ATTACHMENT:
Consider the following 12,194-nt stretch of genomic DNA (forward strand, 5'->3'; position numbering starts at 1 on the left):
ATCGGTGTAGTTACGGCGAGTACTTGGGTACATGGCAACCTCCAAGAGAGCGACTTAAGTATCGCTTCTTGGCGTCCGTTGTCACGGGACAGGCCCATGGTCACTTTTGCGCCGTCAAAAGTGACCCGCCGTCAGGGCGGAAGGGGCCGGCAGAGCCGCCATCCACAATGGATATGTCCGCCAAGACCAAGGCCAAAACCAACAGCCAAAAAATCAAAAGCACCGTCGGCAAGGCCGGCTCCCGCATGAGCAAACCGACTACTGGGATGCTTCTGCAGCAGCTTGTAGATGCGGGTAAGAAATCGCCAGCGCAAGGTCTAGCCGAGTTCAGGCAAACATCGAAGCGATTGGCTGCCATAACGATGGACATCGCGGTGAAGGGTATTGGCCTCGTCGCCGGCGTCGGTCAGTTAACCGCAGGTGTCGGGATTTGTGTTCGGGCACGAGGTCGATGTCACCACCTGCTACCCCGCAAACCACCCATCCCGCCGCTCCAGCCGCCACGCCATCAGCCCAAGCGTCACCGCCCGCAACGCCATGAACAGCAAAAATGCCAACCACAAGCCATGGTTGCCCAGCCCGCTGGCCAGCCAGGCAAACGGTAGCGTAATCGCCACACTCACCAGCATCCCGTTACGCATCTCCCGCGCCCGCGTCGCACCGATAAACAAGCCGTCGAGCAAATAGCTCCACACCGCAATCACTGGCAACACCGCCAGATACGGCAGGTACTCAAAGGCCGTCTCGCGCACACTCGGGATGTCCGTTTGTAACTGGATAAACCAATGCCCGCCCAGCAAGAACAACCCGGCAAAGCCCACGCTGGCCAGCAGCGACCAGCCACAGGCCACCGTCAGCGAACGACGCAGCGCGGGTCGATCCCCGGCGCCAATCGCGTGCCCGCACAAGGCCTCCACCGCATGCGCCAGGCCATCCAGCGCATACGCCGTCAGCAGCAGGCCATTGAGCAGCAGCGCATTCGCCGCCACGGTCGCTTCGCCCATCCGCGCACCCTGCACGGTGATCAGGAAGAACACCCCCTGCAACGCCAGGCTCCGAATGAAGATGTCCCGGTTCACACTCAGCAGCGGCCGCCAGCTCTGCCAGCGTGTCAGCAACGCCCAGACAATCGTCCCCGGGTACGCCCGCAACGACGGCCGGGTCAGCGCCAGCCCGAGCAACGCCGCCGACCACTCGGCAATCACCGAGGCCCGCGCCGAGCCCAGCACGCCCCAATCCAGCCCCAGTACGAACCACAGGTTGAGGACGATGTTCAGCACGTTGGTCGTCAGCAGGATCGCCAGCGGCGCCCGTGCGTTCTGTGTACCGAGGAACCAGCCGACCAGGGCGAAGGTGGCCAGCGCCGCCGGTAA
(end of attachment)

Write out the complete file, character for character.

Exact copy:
Consider the following 12,194-nt stretch of genomic DNA (forward strand, 5'->3'; position numbering starts at 1 on the left):
ATCGGTGTAGTTACGGCGAGTACTTGGGTACATGGCAACCTCCAAGAGAGCGACTTAAGTATCGCTTCTTGGCGTCCGTTGTCACGGGACAGGCCCATGGTCACTTTTGCGCCGTCAAAAGTGACCCGCCGTCAGGGCGGAAGGGGCCGGCAGAGCCGCCATCCACAATGGATATGTCCGCCAAGACCAAGGCCAAAACCAACAGCCAAAAAATCAAAAGCACCGTCGGCAAGGCCGGCTCCCGCATGAGCAAACCGACTACTGGGATGCTTCTGCAGCAGCTTGTAGATGCGGGTAAGAAATCGCCAGCGCAAGGTCTAGCCGAGTTCAGGCAAACATCGAAGCGATTGGCTGCCATAACGATGGACATCGCGGTGAAGGGTATTGGCCTCGTCGCCGGCGTCGGTCAGTTAACCGCAGGTGTCGGGATTTGTGTTCGGGCACGAGGTCGATGTCACCACCTGCTACCCCGCAAACCACCCATCCCGCCGCTCCAGCCGCCACGCCATCAGCCCAAGCGTCACCGCCCGCAACGCCATGAACAGCAAAAATGCCAACCACAAGCCATGGTTGCCCAGCCCGCTGGCCAGCCAGGCAAACGGTAGCGTAATCGCCACACTCACCAGCATCCCGTTACGCATCTCCCGCGCCCGCGTCGCACCGATAAACAAGCCGTCGAGCAAATAGCTCCACACCGCAATCACTGGCAACACCGCCAGATACGGCAGGTACTCAAAGGCCGTCTCGCGCACACTCGGGATGTCCGTTTGTAACTGGATAAACCAATGCCCGCCCAGCAAGAACAACCCGGCAAAGCCCACGCTGGCCAGCAGCGACCAGCCACAGGCCACCGTCAGCGAACGACGCAGCGCGGGTCGATCCCCGGCGCCAATCGCGTGCCCGCACAAGGCCTCCACCGCATGCGCCAGGCCATCCAGCGCATACGCCGTCAGCAGCAGGCCATTGAGCAGCAGCGCATTCGCCGCCACGGTCGCTTCGCCCATCCGCGCACCCTGCACGGTGATCAGGAAGAACACCCCCTGCAACGCCAGGCTCCGAATGAAGATGTCCCGGTTCACACTCAGCAGCGGCCGCCAGCTCTGCCAGCGTGTCAGCAACGCCCAGACAATCGTCCCCGGGTACGCCCGCAACGACGGCCGGGTCAGCGCCAGCCCGAGCAACGCCGCCGACCACTCGGCAATCACCGAGGCCCGCGCCGAGCCCAGCACGCCCCAATCCAGCCCCAGTACGAACCACAGGTTGAGGACGATGTTCAGCACGTTGGTCGTCAGCAGGATCGCCAGCGGCGCCCGTGCGTTCTGTGTACCGAGGAACCAGCCGACCAGGGCGAAGGTGGCCAGCGCCGCCGGTAA